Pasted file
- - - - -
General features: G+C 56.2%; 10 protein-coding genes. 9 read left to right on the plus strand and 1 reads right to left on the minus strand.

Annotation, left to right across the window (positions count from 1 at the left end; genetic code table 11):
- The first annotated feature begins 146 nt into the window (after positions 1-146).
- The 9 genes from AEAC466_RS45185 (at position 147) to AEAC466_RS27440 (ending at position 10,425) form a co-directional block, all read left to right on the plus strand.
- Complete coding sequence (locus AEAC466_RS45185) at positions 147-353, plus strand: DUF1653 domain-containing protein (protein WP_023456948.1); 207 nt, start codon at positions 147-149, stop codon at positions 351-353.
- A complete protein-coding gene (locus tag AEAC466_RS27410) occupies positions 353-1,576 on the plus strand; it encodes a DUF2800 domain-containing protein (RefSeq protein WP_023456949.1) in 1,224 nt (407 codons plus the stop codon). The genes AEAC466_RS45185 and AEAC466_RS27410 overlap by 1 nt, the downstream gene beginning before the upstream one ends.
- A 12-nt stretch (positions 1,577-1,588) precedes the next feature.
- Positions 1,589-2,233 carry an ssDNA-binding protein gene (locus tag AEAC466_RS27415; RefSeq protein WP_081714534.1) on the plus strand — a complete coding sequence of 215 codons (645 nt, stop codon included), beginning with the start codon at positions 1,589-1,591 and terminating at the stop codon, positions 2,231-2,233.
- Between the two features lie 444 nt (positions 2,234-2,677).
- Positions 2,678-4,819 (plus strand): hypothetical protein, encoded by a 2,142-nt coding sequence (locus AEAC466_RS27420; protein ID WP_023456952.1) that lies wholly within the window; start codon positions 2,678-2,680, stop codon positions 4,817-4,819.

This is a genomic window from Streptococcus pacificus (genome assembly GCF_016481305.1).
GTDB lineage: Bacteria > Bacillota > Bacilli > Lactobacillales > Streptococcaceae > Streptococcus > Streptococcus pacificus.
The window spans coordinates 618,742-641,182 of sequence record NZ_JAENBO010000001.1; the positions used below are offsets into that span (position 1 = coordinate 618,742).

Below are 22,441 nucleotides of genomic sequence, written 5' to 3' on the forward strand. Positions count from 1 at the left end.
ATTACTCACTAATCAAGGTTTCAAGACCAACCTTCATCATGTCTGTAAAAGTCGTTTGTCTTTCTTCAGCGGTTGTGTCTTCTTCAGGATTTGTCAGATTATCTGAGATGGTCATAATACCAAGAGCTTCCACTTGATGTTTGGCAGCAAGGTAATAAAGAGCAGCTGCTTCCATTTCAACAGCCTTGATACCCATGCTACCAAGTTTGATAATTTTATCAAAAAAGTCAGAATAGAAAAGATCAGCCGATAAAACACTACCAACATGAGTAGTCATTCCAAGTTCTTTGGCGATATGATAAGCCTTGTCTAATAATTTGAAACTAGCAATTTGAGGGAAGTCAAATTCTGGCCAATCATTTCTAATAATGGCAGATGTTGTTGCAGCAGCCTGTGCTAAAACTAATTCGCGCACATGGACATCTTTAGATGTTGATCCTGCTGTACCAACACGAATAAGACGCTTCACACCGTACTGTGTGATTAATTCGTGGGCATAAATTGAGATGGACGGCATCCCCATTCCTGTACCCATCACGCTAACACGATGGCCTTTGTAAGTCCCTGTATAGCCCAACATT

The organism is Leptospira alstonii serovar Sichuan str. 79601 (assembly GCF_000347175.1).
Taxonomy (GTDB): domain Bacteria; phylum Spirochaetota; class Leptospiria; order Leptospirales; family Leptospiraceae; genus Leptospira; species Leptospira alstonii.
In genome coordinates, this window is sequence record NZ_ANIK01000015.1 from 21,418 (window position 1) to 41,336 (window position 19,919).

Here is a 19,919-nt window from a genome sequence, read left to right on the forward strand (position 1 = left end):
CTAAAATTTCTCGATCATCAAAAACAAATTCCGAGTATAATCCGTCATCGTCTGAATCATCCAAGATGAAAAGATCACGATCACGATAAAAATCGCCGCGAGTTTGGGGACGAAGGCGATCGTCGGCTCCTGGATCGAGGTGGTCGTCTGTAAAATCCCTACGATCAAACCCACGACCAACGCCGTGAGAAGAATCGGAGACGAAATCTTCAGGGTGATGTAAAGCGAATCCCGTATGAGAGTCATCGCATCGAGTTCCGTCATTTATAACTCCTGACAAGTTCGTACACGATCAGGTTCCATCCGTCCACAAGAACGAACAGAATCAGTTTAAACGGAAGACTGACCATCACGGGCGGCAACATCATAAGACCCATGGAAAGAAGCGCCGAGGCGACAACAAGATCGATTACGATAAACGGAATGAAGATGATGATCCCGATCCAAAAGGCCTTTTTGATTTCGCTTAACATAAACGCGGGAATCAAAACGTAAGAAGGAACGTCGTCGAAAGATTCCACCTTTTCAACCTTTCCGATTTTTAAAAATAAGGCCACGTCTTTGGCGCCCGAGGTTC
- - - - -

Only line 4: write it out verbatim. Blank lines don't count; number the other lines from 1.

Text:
- The 9 genes from AEAC466_RS45185 (at position 147) to AEAC466_RS27440 (ending at position 10,425) form a co-directional block, all read left to right on the plus strand.